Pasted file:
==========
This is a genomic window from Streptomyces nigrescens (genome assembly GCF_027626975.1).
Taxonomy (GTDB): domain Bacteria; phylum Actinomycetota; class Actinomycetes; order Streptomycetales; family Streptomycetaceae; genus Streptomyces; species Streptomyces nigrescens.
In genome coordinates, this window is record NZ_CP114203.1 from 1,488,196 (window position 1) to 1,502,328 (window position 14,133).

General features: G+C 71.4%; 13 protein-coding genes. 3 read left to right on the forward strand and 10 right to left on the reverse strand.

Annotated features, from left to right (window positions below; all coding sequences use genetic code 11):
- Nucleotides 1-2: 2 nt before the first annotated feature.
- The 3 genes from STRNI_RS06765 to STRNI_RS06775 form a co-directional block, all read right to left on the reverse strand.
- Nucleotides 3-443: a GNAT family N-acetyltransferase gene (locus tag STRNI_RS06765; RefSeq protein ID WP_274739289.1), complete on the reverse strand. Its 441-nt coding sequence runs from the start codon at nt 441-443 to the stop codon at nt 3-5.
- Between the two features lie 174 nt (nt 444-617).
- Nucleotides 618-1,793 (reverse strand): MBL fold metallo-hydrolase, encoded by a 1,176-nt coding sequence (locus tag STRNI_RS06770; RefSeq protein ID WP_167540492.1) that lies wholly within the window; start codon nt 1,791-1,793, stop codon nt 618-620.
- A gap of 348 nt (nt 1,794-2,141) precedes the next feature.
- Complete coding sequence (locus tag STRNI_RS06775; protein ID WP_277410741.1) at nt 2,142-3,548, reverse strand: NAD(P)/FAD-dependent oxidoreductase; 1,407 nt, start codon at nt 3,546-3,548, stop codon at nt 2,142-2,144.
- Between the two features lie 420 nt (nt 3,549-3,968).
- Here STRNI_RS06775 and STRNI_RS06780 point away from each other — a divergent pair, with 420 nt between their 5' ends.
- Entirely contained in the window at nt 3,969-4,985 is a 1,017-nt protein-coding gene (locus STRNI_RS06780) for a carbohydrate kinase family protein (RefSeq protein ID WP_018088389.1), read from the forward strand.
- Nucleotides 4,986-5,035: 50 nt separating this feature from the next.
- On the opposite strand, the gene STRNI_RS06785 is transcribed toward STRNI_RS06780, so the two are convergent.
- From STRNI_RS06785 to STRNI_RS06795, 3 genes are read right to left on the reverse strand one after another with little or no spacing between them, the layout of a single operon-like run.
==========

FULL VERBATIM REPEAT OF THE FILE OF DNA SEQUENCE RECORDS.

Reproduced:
This is a genomic window from Streptomyces nigrescens (genome assembly GCF_027626975.1).
Taxonomy (GTDB): domain Bacteria; phylum Actinomycetota; class Actinomycetes; order Streptomycetales; family Streptomycetaceae; genus Streptomyces; species Streptomyces nigrescens.
In genome coordinates, this window is record NZ_CP114203.1 from 1,488,196 (window position 1) to 1,502,328 (window position 14,133).

General features: G+C 71.4%; 13 protein-coding genes. 3 read left to right on the forward strand and 10 right to left on the reverse strand.

Annotated features, from left to right (window positions below; all coding sequences use genetic code 11):
- Nucleotides 1-2: 2 nt before the first annotated feature.
- The 3 genes from STRNI_RS06765 to STRNI_RS06775 form a co-directional block, all read right to left on the reverse strand.
- Nucleotides 3-443: a GNAT family N-acetyltransferase gene (locus tag STRNI_RS06765; RefSeq protein ID WP_274739289.1), complete on the reverse strand. Its 441-nt coding sequence runs from the start codon at nt 441-443 to the stop codon at nt 3-5.
- Between the two features lie 174 nt (nt 444-617).
- Nucleotides 618-1,793 (reverse strand): MBL fold metallo-hydrolase, encoded by a 1,176-nt coding sequence (locus tag STRNI_RS06770; RefSeq protein ID WP_167540492.1) that lies wholly within the window; start codon nt 1,791-1,793, stop codon nt 618-620.
- A gap of 348 nt (nt 1,794-2,141) precedes the next feature.
- Complete coding sequence (locus tag STRNI_RS06775; protein ID WP_277410741.1) at nt 2,142-3,548, reverse strand: NAD(P)/FAD-dependent oxidoreductase; 1,407 nt, start codon at nt 3,546-3,548, stop codon at nt 2,142-2,144.
- Between the two features lie 420 nt (nt 3,549-3,968).
- Here STRNI_RS06775 and STRNI_RS06780 point away from each other — a divergent pair, with 420 nt between their 5' ends.
- Entirely contained in the window at nt 3,969-4,985 is a 1,017-nt protein-coding gene (locus STRNI_RS06780) for a carbohydrate kinase family protein (RefSeq protein ID WP_018088389.1), read from the forward strand.
- Nucleotides 4,986-5,035: 50 nt separating this feature from the next.
- On the opposite strand, the gene STRNI_RS06785 is transcribed toward STRNI_RS06780, so the two are convergent.
- From STRNI_RS06785 to STRNI_RS06795, 3 genes are read right to left on the reverse strand one after another with little or no spacing between them, the layout of a single operon-like run.